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Age (Dordr). 2012 Feb;34(1):215-26. doi: 10.1007/s11357-011-9228-2. Epub 2011 Mar 24.

Eccentric contraction-induced injury to type I, IIa, and IIa/IIx muscle fibers of elderly adults.

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1
Krivickas Muscle Cell Physiology Laboratory, Department of Physical Medicine and Rehabilitation, Spaulding Rehabilitation Hospital and Harvard Medical School, 125 Nashua Street, Boston, MA 02114, USA.

Abstract

Muscles of old laboratory rodents experience exaggerated force losses after eccentric contractile activity. We extended this line of inquiry to humans and investigated the influence of fiber myosin heavy chain (MHC) isoform content on the injury process. Skinned muscle fiber segments, prepared from vastus lateralis biopsies of elderly men and women (78 ± 2 years, N = 8), were subjected to a standardized eccentric contraction (strain, 0.25 fiber length; velocity, 0.50 unloaded shortening velocity). Injury was assessed by evaluating pre- and post-eccentric peak Ca(2+)-activated force per fiber cross-sectional area (F (max)). Over 90% of the variability in post-eccentric F (max) could be explained by a multiple linear regression model consisting of an MHC-independent slope, where injury was directly related to pre-eccentric F (max), and MHC-dependent y-intercepts, where the susceptibility to injury could be described as type IIa/IIx fibers > type IIa fibers > type I fibers. We previously reported that fiber type susceptibility to the same standardized eccentric protocol was type IIa/IIx > type IIa = type I for vastus lateralis fibers of 25-year-old adults (Choi and Widrick, Am J Physiol Cell Physiol 299:C1409-C1417, 2010). Modeling combined data sets revealed significant age by fiber type interactions, with post-eccentric F (max) deficits greater for type IIa and type IIa/IIx fibers from elderly vs. young subjects at constant pre-eccentric F (max). We conclude that the resistance of the myofilament lattice to mechanical strain has deteriorated for type IIa and type IIa/IIx, but not for type I, vastus lateralis fibers of elderly adults.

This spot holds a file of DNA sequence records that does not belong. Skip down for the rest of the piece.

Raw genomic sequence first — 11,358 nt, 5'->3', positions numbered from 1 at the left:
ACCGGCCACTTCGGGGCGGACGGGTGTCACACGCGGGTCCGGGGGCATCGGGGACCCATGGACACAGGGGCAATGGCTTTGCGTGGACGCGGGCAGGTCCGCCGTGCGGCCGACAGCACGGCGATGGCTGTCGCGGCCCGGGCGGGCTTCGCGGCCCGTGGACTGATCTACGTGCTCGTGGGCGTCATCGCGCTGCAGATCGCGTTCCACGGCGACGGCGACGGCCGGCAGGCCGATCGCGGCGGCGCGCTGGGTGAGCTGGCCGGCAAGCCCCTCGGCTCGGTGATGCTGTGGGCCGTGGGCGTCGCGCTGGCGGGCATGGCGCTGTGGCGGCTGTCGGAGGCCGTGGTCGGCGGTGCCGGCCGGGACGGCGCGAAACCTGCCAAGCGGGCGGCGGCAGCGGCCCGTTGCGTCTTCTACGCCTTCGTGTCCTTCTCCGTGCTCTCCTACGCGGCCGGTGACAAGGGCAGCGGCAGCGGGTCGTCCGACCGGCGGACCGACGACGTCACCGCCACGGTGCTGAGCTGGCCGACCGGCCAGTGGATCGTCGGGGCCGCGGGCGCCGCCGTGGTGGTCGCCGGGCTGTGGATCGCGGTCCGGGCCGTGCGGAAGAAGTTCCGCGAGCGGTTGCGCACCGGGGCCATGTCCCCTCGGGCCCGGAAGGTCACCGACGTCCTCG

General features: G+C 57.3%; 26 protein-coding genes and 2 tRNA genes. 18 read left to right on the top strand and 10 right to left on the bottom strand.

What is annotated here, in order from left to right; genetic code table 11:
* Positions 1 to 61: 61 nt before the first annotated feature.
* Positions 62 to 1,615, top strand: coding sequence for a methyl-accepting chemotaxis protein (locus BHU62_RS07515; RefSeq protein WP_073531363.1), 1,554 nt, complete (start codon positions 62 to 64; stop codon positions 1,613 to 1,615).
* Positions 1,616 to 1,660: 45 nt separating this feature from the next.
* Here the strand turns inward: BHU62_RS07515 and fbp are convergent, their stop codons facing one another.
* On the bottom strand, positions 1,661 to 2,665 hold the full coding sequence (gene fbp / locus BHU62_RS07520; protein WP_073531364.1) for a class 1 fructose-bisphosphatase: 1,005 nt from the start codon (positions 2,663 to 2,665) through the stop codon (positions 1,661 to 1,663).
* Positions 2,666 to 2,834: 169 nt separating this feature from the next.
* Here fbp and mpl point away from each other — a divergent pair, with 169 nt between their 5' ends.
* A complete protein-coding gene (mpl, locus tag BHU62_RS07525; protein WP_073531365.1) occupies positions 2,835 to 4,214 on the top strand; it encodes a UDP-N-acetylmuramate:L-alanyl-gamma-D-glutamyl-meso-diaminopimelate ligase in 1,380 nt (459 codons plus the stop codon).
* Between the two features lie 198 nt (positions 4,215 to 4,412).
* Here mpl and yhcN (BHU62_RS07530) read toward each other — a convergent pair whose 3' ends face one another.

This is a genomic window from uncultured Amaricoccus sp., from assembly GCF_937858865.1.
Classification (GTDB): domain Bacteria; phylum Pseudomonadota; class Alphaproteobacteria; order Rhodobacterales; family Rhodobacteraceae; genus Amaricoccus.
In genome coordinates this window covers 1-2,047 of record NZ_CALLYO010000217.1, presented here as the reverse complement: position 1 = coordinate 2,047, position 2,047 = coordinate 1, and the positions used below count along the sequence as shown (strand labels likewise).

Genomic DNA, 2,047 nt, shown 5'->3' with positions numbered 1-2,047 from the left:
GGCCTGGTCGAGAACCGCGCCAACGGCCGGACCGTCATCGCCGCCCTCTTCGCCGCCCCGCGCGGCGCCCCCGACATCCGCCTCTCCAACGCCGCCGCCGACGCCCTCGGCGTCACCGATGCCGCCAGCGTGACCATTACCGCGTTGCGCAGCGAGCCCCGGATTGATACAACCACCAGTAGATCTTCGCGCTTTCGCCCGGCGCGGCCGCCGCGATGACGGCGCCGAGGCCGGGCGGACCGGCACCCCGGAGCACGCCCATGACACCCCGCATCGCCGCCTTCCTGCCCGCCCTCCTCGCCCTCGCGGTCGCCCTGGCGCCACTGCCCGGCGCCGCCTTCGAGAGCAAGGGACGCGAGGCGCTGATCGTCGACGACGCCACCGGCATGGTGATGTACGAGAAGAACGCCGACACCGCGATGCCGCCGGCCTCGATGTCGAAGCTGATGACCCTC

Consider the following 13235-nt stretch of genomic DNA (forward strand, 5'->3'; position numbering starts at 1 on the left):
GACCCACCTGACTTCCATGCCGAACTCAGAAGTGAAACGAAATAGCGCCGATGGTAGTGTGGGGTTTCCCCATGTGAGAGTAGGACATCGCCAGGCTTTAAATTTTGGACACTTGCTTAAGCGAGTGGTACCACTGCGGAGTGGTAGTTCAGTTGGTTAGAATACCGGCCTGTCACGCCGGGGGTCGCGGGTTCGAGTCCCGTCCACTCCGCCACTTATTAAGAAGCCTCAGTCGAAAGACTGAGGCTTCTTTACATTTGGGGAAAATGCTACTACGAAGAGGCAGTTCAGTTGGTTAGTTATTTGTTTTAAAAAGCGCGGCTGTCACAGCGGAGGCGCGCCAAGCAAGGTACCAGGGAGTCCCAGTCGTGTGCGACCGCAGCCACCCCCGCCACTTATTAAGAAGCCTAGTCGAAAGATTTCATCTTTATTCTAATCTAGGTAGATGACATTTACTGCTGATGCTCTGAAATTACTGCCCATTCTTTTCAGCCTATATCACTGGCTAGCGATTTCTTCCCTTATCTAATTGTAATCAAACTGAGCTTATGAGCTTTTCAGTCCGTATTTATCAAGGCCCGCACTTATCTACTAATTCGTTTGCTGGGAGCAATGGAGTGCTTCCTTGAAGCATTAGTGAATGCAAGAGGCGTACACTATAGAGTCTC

PMID:
21431924
PMCID:
PMC3260364
DOI:
10.1007/s11357-011-9228-2
[Indexed for MEDLINE]
Free PMC Article
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